From as long as I can remember, "Multiple endings" have been a selling point or something praiseworthy in adventure games, but I've never quite understood why. The ways I have seen it done didn't seem to be good methods. Honestly, the only only "good" way I've seen it done isn't in adventure games; it is in those open-ended free-roaming RPGs that essentially give you total freedom anyhow, and I'm not sure how easily that could be applied to adventure games. The way adventure games do it seem to fall into 3 groups:
The first way, which I'm sure everyone can agree is a bit silly is everything going the same, and then right at the end, you have to make some sort of choice (through dialogue or some such thing), and then depending on that, your end cutscene/text is different.
Similar to the first way is one where the choices are in the middle of the game, or littered throughout, or hinging on something like whether you got a particular inventory item, or used it or such, and then depending on that, the end cutscene/text is different.
Finally, there is where the game forks out before the end, and you play a bit (or a lot), and then depending on which path you took, you get a different ending.
Now in the first and second case, it would be pretty silly to try to make it a selling point (although a number of non-adventure AAA games do just that even today). In the third case, perhaps it is because I've never seen it implemented properly, but it annoys me somewhat. The way I've seen it used is to provide "lesser endings" alongside the optimal ending. I've even seen this suggested (even on AGS) as a useful method of allowing variable puzzle difficulty: Someone solves the really difficult puzzle, they get the best ending. If they are unable to solve it, they get one of the secondary ending. I don't know about anyone else, but I am really not fond of this...it feels like a form of punishment, especially in some games where after the game is finished it gives a message like "You have completed the game on easy, you should now try completing it 'properly' for the 'proper' ending!".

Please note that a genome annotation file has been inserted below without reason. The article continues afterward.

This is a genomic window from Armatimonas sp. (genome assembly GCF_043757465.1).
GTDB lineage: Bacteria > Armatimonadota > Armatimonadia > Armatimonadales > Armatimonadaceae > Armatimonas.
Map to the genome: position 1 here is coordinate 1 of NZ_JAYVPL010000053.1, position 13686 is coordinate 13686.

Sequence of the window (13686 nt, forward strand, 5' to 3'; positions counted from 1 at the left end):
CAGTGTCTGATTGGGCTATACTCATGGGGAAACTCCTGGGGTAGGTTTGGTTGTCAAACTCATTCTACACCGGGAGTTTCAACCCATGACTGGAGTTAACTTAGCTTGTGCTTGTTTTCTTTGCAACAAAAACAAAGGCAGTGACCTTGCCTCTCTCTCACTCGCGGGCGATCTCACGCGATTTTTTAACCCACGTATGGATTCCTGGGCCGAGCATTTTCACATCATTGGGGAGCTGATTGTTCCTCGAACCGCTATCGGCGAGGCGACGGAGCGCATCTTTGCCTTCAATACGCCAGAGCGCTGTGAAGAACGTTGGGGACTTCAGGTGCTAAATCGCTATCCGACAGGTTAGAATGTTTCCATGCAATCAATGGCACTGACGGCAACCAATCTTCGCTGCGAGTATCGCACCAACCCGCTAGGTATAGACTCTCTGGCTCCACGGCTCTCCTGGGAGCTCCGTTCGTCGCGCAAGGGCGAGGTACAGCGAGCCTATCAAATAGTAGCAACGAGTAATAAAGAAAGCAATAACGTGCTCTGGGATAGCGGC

Again, I can only speak for myself, but having just completed a game, being told (or seeing) that what I did was something lesser, I'm not usually in the mood to restart and go through most of the same game all over again till I get to the point of the fork to choose the different fork (this becomes an even more annoying problem when the fork is something like not having picked up a particular inventory item at one point, or not using it properly...something you might not even know).
The way I end up having to deal with this becomes an incredibly immersion breaking thing...if something pops up that appears to be a fork, usually in the form of a dialogue choice like "Do you want to do X or do you want to do Y?", I usually save (or more often load a slightly older game, get right before that point and save, because you can't save during dialogues), and then proceed. If I'm seeing signs of this being a "lesser path", I load and try the other. I realise fully that this isn't the way the game is supposed to be played, but why should I continue down a path in a game that I KNOW is going to be one of the lesser paths, and probably end with a less than optimal ending?
How do you deal with these multiple ending games? I've got to admit, replayability itself in adventure games isn't something that's worked on me, so I might not be the intended target for "multiple endings"..it took me almost 9 years, with long gaps inbetween to finish all three paths in Fate of Atlantis (although that was an example of multiple solutions, not multiple endings).
Perhaps I have missed out on some major adventure games that had proper multiple endings that didn't have one or two be the "good" ones and the rest be lesser endings. If so, please enlighten me, I would appreciate it.
Also, in the interest of honesty, I'm actually using the 2nd method I listed in my game
, where a number of totally optional items, if picked up, will very superficially change the ending, but none of them in a negative way, unless you don't find any of the items at all, which would be difficult to do.